A child observes the remains of the dead; under the rule of Pol Pot and the Khmer Rouge regime, millions of Cambodians were persecuted, repressed, and killed. A severe violation of human rights, the Khmer Rouge forced the whole population of city Phnom Penh to evacuate the city on foot. Those who refused were shot, as were hospital patients unable to make the journey. The whole country was turned into a forced labour camp. Pol Pot, achieving his dream of Year Zero, declared Cambodia to be a peasant economy in which there would be no schools, class divisions, hospitals, or religion. This, initially condemned Cambodia to a period of vast decline.

Video/Link:

So What?

-The bombing of Cambodia, because Vietnam and the Laos were no bombing zones, became widespread and destructive. This added to the effects on the people of Cambodia; staggering the economy and lowering the morale of the people who under the rule of Pol Pot and his Khmer Rouge regime had been abused and oppressed. The genocide committed by the Khmer Rouge and other communist parties imparted destruction and chaos on the lands of not only Cambodia but areas surrounding, including Vietnam. Today, ethnic tensions still exist between Vietnam and Cambodia; disputes over territory and trade. And because it was American bombing of Cambodia, during the war, it further causes tensions to arise between the nations.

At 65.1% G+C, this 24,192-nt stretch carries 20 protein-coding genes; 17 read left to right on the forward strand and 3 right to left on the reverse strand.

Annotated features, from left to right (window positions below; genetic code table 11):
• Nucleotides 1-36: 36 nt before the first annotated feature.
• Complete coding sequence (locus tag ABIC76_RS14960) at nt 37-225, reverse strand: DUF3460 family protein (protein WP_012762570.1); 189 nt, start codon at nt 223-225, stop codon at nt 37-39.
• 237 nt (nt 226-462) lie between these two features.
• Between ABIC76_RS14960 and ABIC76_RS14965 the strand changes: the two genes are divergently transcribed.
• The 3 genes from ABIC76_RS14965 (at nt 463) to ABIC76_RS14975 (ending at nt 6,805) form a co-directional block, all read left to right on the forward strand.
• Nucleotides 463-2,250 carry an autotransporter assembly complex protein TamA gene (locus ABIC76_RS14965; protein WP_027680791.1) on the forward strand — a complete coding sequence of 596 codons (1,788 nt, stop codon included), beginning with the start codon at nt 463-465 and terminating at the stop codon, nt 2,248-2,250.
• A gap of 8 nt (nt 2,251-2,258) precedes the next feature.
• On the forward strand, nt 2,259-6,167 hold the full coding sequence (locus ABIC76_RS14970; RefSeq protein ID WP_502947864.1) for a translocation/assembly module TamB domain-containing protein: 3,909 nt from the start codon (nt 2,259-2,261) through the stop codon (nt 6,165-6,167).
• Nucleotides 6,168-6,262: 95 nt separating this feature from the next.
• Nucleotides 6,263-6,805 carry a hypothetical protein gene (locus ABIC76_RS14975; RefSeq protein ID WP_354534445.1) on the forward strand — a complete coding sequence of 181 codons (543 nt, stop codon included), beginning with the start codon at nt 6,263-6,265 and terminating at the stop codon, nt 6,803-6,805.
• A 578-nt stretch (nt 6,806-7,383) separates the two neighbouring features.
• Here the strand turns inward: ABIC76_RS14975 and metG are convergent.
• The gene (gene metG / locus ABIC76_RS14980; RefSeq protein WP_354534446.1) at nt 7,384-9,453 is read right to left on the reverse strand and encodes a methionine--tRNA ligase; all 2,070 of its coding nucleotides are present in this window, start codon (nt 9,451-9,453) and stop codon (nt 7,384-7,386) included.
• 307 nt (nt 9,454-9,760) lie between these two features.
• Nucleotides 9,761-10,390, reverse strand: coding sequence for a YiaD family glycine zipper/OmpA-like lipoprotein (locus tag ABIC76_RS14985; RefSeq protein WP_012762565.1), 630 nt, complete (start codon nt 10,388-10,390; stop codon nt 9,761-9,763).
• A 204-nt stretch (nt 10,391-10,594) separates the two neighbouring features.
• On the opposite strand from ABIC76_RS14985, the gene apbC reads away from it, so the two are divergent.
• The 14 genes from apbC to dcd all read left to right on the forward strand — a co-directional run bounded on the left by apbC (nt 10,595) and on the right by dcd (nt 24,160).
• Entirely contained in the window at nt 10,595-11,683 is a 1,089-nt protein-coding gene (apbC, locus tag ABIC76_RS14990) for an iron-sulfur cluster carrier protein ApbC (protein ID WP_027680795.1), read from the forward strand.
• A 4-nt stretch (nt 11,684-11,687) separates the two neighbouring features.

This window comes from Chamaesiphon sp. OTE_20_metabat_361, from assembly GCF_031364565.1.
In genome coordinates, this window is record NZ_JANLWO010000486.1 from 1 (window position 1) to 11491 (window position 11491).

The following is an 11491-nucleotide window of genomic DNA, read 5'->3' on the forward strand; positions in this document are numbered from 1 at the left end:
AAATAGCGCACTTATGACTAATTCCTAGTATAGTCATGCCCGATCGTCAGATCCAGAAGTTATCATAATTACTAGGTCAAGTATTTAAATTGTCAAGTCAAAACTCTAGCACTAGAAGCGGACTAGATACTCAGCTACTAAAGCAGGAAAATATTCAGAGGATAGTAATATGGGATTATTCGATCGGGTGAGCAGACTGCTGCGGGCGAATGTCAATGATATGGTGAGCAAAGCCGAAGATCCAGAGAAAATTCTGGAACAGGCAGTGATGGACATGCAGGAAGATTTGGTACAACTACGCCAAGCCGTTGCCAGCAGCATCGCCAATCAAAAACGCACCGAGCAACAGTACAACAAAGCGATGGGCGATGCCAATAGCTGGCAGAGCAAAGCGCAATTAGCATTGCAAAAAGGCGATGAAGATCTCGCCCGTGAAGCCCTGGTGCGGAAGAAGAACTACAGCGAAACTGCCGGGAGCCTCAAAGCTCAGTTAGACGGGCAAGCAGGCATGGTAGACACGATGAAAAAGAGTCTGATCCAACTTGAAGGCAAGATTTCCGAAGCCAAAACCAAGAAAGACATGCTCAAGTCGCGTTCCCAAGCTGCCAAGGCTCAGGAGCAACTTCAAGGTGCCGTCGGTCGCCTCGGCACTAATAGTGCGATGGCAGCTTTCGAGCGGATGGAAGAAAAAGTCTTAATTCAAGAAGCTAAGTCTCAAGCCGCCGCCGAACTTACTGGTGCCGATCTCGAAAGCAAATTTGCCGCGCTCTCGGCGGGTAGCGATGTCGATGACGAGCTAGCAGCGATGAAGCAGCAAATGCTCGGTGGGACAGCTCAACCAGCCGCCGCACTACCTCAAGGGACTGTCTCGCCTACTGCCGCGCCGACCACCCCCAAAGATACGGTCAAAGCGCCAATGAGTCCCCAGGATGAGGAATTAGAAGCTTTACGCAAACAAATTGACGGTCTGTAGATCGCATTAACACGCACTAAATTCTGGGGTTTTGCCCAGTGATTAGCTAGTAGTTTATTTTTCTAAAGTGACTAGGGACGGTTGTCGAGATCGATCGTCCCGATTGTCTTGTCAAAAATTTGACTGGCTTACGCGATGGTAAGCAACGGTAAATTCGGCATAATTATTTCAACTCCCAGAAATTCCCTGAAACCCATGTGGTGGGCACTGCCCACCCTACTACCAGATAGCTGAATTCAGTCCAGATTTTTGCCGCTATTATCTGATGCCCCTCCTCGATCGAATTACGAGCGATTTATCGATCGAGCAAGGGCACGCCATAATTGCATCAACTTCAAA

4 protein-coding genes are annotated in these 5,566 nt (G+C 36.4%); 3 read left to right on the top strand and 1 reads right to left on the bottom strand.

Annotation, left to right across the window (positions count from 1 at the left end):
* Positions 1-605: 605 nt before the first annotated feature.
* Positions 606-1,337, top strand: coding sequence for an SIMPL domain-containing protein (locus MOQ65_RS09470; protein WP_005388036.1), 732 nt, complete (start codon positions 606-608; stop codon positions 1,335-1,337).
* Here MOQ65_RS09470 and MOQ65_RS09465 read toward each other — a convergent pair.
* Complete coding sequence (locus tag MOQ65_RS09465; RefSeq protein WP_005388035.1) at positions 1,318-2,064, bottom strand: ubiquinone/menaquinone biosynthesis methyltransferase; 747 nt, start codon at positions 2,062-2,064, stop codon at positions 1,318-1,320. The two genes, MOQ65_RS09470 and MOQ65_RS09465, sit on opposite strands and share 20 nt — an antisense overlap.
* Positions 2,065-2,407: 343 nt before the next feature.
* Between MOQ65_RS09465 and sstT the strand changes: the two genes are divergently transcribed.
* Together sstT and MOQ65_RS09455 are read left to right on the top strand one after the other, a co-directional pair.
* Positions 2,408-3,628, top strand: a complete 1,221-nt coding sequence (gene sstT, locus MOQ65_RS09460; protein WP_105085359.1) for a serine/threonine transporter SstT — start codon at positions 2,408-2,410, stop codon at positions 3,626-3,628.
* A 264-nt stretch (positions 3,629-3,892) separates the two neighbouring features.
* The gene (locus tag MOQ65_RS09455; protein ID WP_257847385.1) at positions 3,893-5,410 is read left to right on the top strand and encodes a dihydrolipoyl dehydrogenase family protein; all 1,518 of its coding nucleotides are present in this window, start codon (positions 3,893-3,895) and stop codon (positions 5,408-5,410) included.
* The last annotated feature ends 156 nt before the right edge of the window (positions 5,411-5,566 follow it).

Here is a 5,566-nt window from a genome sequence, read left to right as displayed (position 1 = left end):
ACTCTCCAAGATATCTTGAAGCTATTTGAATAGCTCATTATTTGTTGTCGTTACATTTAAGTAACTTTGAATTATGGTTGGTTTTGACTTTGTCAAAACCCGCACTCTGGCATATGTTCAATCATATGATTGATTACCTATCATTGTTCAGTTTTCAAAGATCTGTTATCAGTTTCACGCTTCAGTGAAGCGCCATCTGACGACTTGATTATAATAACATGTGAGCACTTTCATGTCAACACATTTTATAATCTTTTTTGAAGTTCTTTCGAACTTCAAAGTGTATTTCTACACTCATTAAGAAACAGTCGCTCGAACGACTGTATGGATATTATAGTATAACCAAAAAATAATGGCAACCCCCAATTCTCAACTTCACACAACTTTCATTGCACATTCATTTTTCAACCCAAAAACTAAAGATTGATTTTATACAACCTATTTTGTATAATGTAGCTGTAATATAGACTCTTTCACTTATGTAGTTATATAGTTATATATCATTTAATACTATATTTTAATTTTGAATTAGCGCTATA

Sources:

1) Horvitz, Leslie Alan, and Christopher Catherwood. "Cambodian Genocide Program." Encyclopedia of War Crimes and Genocide. New York: Facts On File, Inc., 2006. Modern World History Online. Facts On File, Inc. http://www.fofweb.com/activelink2.asp?
ItemID=WE53&iPin=EWCG073&SingleRecord=True (accessed May 29, 2009).
2) Horvitz, Leslie Alan, and Christopher Catherwood. "war crimes in Cambodia." Encyclopedia of War Crimes and Genocide. New York: Facts On File, Inc., 2006. Modern World History Online. Facts On File, Inc. http://www.fofweb.com/activelink2.asp?
ItemID=WE53&iPin=EWCG072&SingleRecord=True (accessed May 29, 2009).
3) Silliman, G. S. "United Nations Advance Mission in Cambodia (UNAMIC)." In Pubantz, Jerry, and John Allphin Moore Jr. Encyclopedia of the United Nations, Second Edition. New York: Facts On File, Inc., 2008. Modern World History Online. Facts On File, Inc. http://www.fofweb.com/activelink2.asp?
ItemID=WE53&iPin=EUNN0384&SingleRecord=True (accessed May 30, 2009).